Jacksonville ISD—Tomato Bowl
Architect: Claycomb Associates, Architects
As one of the last downtown stadiums in Texas and home to continuous District play since 1940, this facility holds great significance for every community member. Originally built by the WPA using red iron ore from local farms dropped off one truckload at a time, this stadium represents the spirit of community. It is a hallowed landmark that laces generations together, and through this meticulous addition/renovation project, it will continue to inspire connection and pride for decades to come.
Shifting the field 40 yards allowed for 2000 more seats, a secondary band entrance, and a parking lot for ADA and team drop-off. Ticketing, restrooms, and concessions were upgraded and function efficiently. To improve the safety, a fire feature was developed to replace a beloved student-led tradition. Burners and jets are now remote-controlled from the press box, but the experience for fans remains. Salvaged materials were used as much as possible to celebrate the original 1940 design.
Preserving an historical site is hard to quantify. Memories and tradition are valuable in different ways. To build a new stadium with seating for 8500 could easily cost $30 million. This project cost half that amount. Beyond cost savings, the District preserved a place that’s anchored downtown for over 75 years. This past season, the District hosted its first playoff games in 16 years, drawing thousands of curious, awestruck visitors and their tourism dollars to the local economy.
Preserving original materials conserved resources. New durable, low maintenance finishes will save on lifecycle costs. Eco-friendly LED lighting and low-flow fixtures are also sustainable features. In May 2019, graduation was the first official event was held. Everything about this project highlights sustainability as a way of life and gives students a sense of greater intergenerational connection. The convergence of education, preservation, and community is a profound learning experience.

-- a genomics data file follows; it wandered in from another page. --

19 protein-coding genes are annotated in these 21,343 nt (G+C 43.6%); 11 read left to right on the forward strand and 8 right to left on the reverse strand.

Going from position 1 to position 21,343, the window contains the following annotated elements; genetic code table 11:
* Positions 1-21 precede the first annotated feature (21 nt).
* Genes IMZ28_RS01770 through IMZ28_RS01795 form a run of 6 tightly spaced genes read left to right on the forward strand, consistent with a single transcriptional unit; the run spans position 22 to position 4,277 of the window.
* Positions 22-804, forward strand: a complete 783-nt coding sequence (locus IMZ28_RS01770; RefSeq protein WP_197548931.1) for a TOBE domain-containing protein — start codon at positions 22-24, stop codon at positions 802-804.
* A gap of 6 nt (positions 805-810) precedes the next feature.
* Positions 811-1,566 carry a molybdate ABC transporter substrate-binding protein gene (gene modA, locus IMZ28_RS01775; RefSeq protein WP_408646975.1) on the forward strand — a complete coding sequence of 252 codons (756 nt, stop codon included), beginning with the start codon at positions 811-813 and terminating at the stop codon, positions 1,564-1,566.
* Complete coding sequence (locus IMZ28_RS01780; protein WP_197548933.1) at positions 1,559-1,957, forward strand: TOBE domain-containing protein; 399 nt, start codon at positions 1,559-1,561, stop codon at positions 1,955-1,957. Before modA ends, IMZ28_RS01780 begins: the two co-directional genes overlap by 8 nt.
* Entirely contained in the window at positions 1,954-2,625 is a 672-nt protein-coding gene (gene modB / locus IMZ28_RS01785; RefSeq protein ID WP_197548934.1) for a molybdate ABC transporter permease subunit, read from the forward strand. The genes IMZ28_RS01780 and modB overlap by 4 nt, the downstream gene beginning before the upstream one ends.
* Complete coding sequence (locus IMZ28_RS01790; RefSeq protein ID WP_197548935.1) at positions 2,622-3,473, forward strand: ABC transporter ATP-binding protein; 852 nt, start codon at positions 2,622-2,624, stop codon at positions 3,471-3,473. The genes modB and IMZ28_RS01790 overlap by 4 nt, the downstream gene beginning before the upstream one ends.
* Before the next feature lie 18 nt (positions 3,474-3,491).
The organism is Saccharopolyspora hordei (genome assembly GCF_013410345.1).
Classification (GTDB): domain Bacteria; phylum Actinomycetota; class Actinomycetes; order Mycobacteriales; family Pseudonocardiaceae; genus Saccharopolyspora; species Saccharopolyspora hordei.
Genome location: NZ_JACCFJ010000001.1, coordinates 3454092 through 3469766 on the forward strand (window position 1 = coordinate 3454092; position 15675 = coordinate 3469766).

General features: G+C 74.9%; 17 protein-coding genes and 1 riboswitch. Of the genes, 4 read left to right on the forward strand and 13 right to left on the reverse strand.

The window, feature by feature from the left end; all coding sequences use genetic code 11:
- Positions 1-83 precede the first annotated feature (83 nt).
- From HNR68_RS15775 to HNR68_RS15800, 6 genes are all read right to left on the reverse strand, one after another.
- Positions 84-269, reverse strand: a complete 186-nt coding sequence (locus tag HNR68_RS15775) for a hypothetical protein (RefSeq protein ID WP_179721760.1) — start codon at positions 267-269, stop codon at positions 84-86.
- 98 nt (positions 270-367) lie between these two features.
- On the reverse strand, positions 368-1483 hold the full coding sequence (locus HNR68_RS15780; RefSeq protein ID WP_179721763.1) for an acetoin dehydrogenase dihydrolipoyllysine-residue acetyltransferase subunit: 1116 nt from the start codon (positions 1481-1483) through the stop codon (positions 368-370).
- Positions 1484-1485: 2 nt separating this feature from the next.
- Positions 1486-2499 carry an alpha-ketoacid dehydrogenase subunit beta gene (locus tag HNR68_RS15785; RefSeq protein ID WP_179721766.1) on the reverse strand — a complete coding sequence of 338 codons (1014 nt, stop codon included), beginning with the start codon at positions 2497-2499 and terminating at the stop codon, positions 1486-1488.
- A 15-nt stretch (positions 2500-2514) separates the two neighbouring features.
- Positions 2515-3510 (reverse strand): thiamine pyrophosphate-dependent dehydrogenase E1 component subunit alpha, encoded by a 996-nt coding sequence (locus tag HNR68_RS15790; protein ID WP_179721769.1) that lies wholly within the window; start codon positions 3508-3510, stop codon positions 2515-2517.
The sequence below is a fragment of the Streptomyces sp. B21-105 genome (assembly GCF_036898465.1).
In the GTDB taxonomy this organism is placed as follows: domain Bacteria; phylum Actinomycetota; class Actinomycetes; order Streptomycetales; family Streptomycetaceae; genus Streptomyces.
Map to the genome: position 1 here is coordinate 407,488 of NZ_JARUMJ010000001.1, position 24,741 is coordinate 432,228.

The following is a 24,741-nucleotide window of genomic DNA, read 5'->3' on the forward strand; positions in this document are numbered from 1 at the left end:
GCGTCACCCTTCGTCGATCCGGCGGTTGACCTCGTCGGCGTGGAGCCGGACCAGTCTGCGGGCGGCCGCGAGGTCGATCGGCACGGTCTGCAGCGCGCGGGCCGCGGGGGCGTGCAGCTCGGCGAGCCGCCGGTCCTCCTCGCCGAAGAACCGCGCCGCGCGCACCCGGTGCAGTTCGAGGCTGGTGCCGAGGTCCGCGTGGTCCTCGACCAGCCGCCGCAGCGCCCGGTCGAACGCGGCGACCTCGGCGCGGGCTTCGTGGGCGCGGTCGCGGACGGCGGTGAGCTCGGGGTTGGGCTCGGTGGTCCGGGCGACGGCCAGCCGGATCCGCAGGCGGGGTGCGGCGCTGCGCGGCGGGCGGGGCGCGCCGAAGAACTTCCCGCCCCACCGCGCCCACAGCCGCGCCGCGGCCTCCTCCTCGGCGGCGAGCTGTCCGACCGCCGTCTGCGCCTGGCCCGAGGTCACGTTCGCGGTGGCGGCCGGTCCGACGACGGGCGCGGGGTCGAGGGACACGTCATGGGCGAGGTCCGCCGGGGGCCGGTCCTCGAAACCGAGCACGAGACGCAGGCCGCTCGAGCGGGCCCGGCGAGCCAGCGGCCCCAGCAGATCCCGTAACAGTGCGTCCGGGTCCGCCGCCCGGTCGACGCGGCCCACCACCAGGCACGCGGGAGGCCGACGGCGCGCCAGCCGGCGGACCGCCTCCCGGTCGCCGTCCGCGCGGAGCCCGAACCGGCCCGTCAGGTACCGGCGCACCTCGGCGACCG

The iconic rock wall creates a sense of place and remains intact. To ensure a seamless, welcoming entrance, a small portion of stonework was relocated to the front. New flatwork connects the site to downtown for improved pedestrian access. Updated, expanded seating and restrooms as well as concessions are now fully ADA compliant. A new community room located in the press box provides a gathering space. Art installations, photos, and historic artifacts celebrate and promote school spirit.
Preserving a valuable cultural resource rather than building a new, generic facility was the key planning goal. Stakeholder discussions pointed to saving the rock wall, preserving the arches, maintaining the site, and improving the overall experience for players and fans. Tradition and storytelling were also critical to the plan, so insignia, displays, a Hall of Champions, the Spirit Shop, and visual arts reinforce District tradition and promote sportsmanship and team camaraderie.
This reinvigoration project preserves the character of the 1940 structure, improves safety for players and fans, and highlights the site and District history. Team insignia are used throughout, including an interactive display of team photos and original blueprints. Concessions are located under the “corridor of champions” exhibit. Student-made end zone sculptures pair with other art installations and create informal gathering spaces that promote District pride and community tradition.
Star of Distinction Category Winner